A Fundamental Dilemma of Evolution

(Note: if you haven’t checked out Kaysen’s Korner lately, he has some new galleries posted.)

Although I certainly am a confessing Christian and believe in every respect the truth and inerrancy of the Bible, the complete erosion of my confidence in the theory of evolution had nothing to do with my Christian faith. When I first learned and accepted evolution as a viable theory, I wasn’t particularly well versed with the scriptures and wasn’t aware of any significant contradictions. The Bible didn’t claim to be a science book, so I believed that God could certainly create the world in an evolutionary manner if he chose. My misgivings grew from an analytical examination of the facts, apart from any need to satisfy a religious conviction. Despite a majority of opinions within the scientific community supporting evolution, I was hardly alone in my inability to accept such an improbable notion explaining the state of life on earth. Many respected members of the scientific community have clearly and vehemently stated their position that evolution is not only highly improbable, but it is completely discredited by the physical evidence.

Much could be said about this evidence, but my object here is to simply have some fun looking at some of the most incredible creatures God created. It can easily be seen through their astounding complexity that one of the fundamental building blocks of evolution requires gullibility that staggers the imagination. It has long been accepted that mutations of the DNA structure must occur to achieve the drastic changes necessary to produce a new and distinct species. We can imagine such a mutation altering a particular section of the DNA code, resulting in a significant change in the organism. Virtually every observed mutation has been destructive, however, the real dilemma is that even if a non lethal mutation occurs, in almost every case there must be simultaneous constructive mutations in several other totally separate portions of the code. Taking a look at the amazing creatures here, it is easy to see how impossible it would be to have such simultaneous mutations.

No matter what one thinks about evolution, these fascinating creatures are well worth taking a look at. First, consider this Killer Cone Snail: It would have to form its harpoon arm, while at the same time developing its poisonous chemicals. Not only that, but it must have its neuromuscular system in place in order to target and fire successfully.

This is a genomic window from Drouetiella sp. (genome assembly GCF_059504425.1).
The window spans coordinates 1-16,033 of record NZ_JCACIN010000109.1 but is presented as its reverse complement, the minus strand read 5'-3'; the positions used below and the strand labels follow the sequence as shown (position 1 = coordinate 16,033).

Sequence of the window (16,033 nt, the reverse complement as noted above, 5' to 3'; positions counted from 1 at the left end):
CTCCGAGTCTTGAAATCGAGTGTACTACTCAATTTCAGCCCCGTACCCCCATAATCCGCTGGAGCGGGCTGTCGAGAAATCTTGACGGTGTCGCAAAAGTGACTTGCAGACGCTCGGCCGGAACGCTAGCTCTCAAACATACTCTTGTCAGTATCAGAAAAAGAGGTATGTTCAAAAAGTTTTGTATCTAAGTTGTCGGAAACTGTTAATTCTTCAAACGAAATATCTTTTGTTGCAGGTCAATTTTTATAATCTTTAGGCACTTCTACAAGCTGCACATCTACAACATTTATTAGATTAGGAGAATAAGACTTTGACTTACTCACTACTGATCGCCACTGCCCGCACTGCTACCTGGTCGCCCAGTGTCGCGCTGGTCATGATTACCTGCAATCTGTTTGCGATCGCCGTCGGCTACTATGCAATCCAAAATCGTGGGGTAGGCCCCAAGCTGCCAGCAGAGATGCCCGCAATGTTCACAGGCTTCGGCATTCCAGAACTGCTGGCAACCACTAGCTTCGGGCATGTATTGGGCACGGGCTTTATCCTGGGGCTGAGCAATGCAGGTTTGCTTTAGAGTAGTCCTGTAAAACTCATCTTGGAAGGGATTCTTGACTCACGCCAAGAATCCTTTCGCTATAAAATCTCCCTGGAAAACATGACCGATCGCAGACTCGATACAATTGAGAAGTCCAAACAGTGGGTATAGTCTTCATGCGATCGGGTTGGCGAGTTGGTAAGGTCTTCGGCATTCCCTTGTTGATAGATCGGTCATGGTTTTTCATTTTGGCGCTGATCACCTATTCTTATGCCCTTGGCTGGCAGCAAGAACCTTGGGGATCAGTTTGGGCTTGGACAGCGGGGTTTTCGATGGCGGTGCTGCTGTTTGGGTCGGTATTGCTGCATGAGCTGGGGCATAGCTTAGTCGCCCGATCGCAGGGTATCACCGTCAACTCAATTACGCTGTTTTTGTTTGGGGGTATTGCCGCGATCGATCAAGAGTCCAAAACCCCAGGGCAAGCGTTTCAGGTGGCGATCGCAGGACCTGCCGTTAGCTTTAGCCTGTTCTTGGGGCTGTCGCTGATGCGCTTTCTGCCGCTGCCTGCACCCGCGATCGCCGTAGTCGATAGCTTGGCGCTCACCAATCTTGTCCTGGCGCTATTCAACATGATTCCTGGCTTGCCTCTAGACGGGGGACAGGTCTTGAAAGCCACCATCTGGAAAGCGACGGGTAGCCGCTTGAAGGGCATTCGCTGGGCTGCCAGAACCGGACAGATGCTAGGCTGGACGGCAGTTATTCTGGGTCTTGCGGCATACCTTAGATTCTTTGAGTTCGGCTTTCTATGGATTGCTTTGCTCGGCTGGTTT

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Let’s look at this remarkable species of sea cucumber and imagine how it must develop its specialized parts simultaneously so it can survive:

These next two are just as amazing in their own way. For the Electric Eel, it’s interesting to note that while developing its electric capabilities, it would also have to alter its internal chemistry both for conduction to deliver the shock and insulation to make sure it didn’t zap itself:

I have been intrigued as well by the symbiotic relationships in nature. Here are a couple of really strange ones:

Bullfrogs will certainly eat about anything, even their own young, but they digest everything else, so how did this strange behavior evolve?

Finally, here are a couple of my favorite critters:

Like it? Hate it? Agree? Disagree? – Let us know.

2 thoughts on “A Fundamental Dilemma of Evolution

  1. Alan

    Hi Uncle Hank,

    So, your post has been distressing me for a while. It has taken me a couple of days to digest it, and decide what I want to say, whereas I suspect you’ve wanted to make a post like this for quite a while.

    I know you said that you posted it because you wanted to have a fun look at God’s amazing creatures, and I love that. They certainly are staggeringly unlikely, beautiful in their way, and awe-inspiring regardless of how they came to be.

    However, you threw in a statement that, well, frankly, came off a little insulting to me. Specifically, you said, “It can easily be seen through their astounding complexity that one of the fundamental building blocks of evolution requires gullibility that staggers the imagination.” That’s a very strongly-worded opinion, about anyone who gives even a little credence to the notion that evolution is possibly a viable explanation for the wide variety and specialized features of life on the planet.

    I’m not trying to defend evolution with this comment, although I will definitely go into a dialogue with you about its merits, if you like. Nonetheless, I’m troubled that you, whom I regard generally as a man who knows what science is and what science is not, would resort to such a condescending attitude towards those who generally describe themselves as just seekers of an understanding of this remarkable world.

    At any rate, I do appreciate that you shared your wonder of these little and not-so-little critters. Personally, I’m still pretty amazed by magnets, water surface tension, how butterflies can do anything involving flying on purpose, and sunrises. So details about these animals are hugely interesting to me, and I hope you’ll keep sharing your observations.

    1. Hank Post author

      Thanks Alan for commenting. I certainly didn’t intend to come across as offensive or condescending in expressing my opinions, but I do apologize if I did. However, I’m very glad you responded; your comments and opinions are always appreciated here.


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